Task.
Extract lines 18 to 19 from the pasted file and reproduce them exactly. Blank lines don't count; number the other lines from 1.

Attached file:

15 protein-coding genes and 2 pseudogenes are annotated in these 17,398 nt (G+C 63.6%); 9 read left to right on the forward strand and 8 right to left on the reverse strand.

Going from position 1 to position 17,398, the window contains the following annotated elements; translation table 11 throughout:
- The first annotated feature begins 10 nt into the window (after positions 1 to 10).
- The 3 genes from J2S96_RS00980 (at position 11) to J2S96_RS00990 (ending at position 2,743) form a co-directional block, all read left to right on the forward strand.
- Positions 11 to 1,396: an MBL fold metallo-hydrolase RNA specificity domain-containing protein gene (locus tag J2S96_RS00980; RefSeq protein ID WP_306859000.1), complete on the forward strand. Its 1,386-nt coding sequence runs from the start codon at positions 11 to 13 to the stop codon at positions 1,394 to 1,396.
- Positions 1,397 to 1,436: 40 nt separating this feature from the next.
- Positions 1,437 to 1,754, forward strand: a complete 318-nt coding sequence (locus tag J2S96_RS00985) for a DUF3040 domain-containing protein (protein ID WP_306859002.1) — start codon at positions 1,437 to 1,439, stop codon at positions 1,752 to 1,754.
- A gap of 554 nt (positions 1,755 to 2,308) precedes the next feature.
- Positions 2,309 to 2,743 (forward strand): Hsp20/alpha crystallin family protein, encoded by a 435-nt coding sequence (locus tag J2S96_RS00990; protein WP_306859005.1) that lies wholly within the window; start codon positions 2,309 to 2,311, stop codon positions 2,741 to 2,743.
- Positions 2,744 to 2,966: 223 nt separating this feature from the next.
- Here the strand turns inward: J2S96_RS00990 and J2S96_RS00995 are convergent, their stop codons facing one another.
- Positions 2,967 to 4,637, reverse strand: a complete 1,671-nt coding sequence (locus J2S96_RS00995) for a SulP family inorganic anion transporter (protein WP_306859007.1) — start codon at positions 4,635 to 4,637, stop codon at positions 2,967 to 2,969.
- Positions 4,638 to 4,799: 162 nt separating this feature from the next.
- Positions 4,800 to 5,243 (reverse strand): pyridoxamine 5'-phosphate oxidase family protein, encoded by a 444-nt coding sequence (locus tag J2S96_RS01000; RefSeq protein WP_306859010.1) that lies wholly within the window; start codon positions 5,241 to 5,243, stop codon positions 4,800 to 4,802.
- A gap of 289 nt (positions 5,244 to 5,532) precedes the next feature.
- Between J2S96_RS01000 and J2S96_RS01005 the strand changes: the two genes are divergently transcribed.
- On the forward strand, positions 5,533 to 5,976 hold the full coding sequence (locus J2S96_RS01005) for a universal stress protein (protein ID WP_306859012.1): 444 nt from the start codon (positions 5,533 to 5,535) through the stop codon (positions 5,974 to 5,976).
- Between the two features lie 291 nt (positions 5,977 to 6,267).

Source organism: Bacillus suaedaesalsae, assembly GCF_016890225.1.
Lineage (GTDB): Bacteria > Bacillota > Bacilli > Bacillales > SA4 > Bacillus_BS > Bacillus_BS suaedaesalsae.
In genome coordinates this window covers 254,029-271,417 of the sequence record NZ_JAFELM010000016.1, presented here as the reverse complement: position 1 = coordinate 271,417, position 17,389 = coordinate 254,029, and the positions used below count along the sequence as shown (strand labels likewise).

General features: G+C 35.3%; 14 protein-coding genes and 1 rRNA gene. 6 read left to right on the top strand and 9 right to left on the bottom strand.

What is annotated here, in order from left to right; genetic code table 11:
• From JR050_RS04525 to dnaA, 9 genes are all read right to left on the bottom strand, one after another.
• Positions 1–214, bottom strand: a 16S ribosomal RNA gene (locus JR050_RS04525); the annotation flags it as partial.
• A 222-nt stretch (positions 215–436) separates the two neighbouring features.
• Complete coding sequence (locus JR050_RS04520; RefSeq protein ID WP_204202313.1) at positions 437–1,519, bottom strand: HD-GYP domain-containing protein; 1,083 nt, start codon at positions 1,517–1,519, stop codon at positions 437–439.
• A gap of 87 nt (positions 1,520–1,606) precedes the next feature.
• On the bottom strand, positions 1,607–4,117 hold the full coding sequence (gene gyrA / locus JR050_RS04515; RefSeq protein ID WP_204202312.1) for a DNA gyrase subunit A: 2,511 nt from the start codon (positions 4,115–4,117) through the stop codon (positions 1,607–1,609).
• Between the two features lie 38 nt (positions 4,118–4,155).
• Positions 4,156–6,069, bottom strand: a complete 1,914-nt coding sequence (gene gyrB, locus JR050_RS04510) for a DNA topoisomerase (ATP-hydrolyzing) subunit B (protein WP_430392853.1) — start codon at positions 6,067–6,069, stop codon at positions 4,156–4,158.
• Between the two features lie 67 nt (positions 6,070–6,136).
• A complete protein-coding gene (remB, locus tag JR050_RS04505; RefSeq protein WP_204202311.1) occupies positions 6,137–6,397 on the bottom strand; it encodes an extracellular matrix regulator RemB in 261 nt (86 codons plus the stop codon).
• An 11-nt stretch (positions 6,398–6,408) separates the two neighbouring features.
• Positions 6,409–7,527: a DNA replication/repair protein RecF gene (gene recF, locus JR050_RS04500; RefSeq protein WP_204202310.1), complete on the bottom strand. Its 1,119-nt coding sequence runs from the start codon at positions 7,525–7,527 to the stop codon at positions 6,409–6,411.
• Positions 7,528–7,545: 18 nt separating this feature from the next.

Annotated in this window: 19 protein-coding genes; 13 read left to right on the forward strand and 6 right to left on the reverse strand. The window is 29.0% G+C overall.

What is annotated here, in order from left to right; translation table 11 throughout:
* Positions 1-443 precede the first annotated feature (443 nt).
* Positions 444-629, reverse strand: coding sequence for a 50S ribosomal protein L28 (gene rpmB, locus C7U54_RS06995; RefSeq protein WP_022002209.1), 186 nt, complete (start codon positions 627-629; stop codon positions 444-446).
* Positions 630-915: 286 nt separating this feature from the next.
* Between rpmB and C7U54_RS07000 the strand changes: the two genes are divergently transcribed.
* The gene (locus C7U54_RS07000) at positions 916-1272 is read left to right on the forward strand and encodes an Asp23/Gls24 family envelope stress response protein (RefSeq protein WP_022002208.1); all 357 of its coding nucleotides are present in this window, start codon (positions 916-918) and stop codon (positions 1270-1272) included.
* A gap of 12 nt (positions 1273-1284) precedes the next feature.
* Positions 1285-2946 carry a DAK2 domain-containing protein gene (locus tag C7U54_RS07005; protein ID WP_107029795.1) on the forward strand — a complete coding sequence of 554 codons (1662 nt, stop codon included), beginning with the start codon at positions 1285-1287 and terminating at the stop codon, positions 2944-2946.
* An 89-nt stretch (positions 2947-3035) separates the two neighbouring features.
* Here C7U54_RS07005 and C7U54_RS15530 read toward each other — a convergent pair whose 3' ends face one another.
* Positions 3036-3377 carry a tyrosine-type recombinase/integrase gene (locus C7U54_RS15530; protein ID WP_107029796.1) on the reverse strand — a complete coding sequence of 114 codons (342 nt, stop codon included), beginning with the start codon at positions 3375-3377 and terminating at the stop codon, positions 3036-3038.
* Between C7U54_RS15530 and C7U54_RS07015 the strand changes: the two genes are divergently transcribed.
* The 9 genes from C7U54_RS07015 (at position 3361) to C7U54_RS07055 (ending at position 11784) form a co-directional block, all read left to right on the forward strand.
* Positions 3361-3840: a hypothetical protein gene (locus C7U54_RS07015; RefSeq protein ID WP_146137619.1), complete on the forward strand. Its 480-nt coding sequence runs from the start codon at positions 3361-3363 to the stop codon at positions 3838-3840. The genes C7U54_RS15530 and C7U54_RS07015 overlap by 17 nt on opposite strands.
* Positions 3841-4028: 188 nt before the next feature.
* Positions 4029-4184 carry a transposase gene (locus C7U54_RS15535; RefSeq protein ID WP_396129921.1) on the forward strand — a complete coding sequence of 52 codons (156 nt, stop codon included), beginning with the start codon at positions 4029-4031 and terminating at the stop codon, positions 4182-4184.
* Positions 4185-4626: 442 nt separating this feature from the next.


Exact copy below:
- Between the two features lie 291 nt (positions 5,977 to 6,267).

Source organism: Bacillus suaedaesalsae, assembly GCF_016890225.1.